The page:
Think of neurodiversity as being like biodiversity.

All plants and animals are unique - a little different to others in it's species in one way or another. All people are different too, in how they think and behave.
We all share characteristics, but we all have our own unique characteristics - right from early childhood.

Being neurodiverse is not abnormal, but simply a variation on the “typical” brain.  From brain imaging, we have seen that people with neurodevelopmental disorders and differences in their way of thinking may have some differences in brain structures, and there is a suggestion that they could be “wired” differently to their peers.  

There's no one size fits all in Education

For neurodivergent children and adolescents, they often think, learn, and process information in a different way to their peers, which can affect their socialisation and education.
These differences can lead to challenges for children in education. For example, they may find it harder to learn to read or take notes or sit the tests that their peers do. They may find it hard to focus and pay attention in the classroom.  It does not mean that there is something “wrong” with neurodivergent children, just that they may be different to others in their class or group. But as we have already mentioned, aren’t we all different to everyone else?

Education does not have to be a negative experience for neurodiverse children –

  • We can encourage children by telling them how their differences are to be celebrated, not feared.  
  • We can encourage neurodivergent children to self-advocate in the classroom, encouraging them to speak up for their rights, thoughts, and needs.
  • By encouraging the child to think of neurodivergence as a difference, not an impairment, it can help the child to understand their uniqueness, which can benefit their self-esteem.
  • Being able to bring about these positive adjustments can be helpful to them later in life, in college, university, and the workplace.

Some Neurodivergent Issues and Education

It is important to consider individual differences when looking at how any child performs at school. Much as neurotypical students vary considerably in their strengths and weaknesses, so too do neurodivergent children.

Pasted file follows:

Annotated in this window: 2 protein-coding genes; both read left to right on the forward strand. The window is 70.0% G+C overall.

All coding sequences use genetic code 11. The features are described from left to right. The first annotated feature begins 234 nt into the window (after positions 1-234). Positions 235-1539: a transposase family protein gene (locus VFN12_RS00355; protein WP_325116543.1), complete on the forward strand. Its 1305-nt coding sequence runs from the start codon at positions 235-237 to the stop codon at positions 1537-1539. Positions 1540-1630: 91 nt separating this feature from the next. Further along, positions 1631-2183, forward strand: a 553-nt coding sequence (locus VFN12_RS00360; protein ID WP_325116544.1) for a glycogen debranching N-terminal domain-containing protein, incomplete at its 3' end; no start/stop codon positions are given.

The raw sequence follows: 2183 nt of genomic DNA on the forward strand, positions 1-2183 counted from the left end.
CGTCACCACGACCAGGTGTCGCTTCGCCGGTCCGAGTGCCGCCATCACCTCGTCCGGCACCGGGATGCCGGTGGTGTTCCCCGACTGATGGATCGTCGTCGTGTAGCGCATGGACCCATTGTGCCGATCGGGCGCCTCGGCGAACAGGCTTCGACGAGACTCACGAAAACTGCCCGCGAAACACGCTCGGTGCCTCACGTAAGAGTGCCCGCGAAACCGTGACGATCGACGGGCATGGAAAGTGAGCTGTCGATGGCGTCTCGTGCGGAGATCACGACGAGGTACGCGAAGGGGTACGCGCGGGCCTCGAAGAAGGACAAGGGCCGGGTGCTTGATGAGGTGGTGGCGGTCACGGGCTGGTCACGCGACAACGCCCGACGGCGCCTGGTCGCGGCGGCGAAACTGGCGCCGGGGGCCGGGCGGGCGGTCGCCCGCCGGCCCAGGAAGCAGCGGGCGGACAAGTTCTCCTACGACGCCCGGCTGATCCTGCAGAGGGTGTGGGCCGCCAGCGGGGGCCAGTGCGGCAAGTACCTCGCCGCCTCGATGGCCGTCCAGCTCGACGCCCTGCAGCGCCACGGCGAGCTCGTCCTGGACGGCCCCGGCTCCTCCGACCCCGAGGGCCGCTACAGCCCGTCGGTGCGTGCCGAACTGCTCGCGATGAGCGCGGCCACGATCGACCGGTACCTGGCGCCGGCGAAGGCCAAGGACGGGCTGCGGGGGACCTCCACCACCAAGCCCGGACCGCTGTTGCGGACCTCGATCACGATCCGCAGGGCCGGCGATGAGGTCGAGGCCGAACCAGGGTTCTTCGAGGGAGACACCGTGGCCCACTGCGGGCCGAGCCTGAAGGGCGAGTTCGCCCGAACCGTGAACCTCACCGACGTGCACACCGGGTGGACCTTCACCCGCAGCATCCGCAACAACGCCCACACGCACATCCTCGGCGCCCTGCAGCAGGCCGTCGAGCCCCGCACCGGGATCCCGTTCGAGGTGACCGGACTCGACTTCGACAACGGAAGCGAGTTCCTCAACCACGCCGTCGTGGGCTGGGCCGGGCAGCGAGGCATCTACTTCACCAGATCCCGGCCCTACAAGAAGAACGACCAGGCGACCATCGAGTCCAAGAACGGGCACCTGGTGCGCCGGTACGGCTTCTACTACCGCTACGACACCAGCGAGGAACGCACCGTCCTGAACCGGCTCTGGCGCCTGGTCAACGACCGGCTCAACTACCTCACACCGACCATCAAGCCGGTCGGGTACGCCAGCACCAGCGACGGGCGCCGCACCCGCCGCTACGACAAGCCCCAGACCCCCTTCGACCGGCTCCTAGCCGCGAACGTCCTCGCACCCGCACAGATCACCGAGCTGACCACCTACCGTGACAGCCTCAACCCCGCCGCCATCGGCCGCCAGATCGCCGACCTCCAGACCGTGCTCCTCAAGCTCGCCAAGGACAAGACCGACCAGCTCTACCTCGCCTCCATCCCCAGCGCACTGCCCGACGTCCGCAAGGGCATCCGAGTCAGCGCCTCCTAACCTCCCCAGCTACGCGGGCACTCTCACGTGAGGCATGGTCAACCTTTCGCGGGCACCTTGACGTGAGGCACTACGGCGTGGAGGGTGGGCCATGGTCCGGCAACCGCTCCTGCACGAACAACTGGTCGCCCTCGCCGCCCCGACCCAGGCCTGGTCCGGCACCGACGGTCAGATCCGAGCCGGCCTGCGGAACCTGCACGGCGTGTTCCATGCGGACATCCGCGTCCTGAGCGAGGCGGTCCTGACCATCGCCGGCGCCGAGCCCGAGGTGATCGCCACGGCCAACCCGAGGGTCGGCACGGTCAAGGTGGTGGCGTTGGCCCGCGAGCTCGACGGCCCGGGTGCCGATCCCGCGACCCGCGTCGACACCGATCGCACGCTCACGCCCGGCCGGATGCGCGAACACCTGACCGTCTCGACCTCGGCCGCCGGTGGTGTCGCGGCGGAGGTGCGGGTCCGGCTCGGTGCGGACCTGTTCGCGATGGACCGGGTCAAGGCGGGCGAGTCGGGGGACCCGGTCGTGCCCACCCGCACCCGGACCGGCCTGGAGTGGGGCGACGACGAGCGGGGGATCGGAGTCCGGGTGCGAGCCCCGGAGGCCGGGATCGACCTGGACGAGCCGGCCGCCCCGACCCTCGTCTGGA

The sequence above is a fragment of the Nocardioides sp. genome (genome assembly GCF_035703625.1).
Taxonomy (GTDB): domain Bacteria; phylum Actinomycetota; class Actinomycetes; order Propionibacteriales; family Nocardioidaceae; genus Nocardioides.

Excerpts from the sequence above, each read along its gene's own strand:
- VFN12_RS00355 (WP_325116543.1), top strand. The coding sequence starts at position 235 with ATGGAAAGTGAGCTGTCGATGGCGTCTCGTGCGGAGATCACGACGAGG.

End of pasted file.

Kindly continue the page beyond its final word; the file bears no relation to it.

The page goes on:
Neurodivergent children who have problems with learning may have issues with one of more area of learning e.g., reading, mathematics. Many will struggle in schools if they don’t receive special education services. Dyslexia, or reading difficulties, is the most prevalent learning difficulty. However, there is often a disparity between intelligence and reading ability i.e., dyslexic children may have average or higher than average general intelligence yet still find it difficult to learn to read. 

Different types of reading skills may be affected such as word recognition, reading comprehension, or reading fluency. It may be due to visual spatial difficulties (processing printed material), or problems with morphological (usually meaning or grammar) or phonological decoding of words (often due to delayed language or problems naming). Sometimes these problems may all be present, sometimes only one is present. Sometimes memory problems are also involved, especially short-term memory.

Some autistic children show hyperlexia. That is, they can read words at levels beyond what is expected for their developmental level though they also have poor reading comprehension. Other children with language difficulties may also show hyperlexia.   
Reading difficulties do not remit over time, and children who struggle in this area at school usually don’t attain the same reading levels as their peers. They tend to avoid reading and this can affect their general knowledge over time and writing skills.      

Children with reading differences may benefit from early intervention during kindergarten years and through to age 6. ‘Systematic synthetic phonics’ is an approach which can be used. It involves teaching students to convert letters into sounds and to blend these sounds to form words. However, no single approach is usually effective on its own so using several strategies is more helpful. Ways to enhance vocabulary can include -

  • Guided oral reading and repeated reading
  • Pre-teaching new vocabulary words before they are encountered in text
  • Repeated exposure to new vocabulary words in different contexts

Ways to improve comprehension can include -

  • Teaching comprehension monitoring
  • Using graphic and semantic organisers (like story maps)
  • Examining the story structure
  • Question generating and answering
  • Summarising content 

Autistic children often benefit from approaches that help to increase their social interaction and communication skills.  These can include -

  • The use of verbal modelling or prompts when teaching
  • Using the child’s interests, choices, or preferred activities 
  • Provision of class notes or lesson outlines
  • Allowing more time for written work
  • Reducing written work requirements
  • Modifying tests to reduce the handwriting (graphomotor) requirements
  • Self-monitoring for some children

For some autistic children the intensity of interventions and learning programs needed may not be possible in an inclusive school setting.

Click for information on our Neurodiversity Course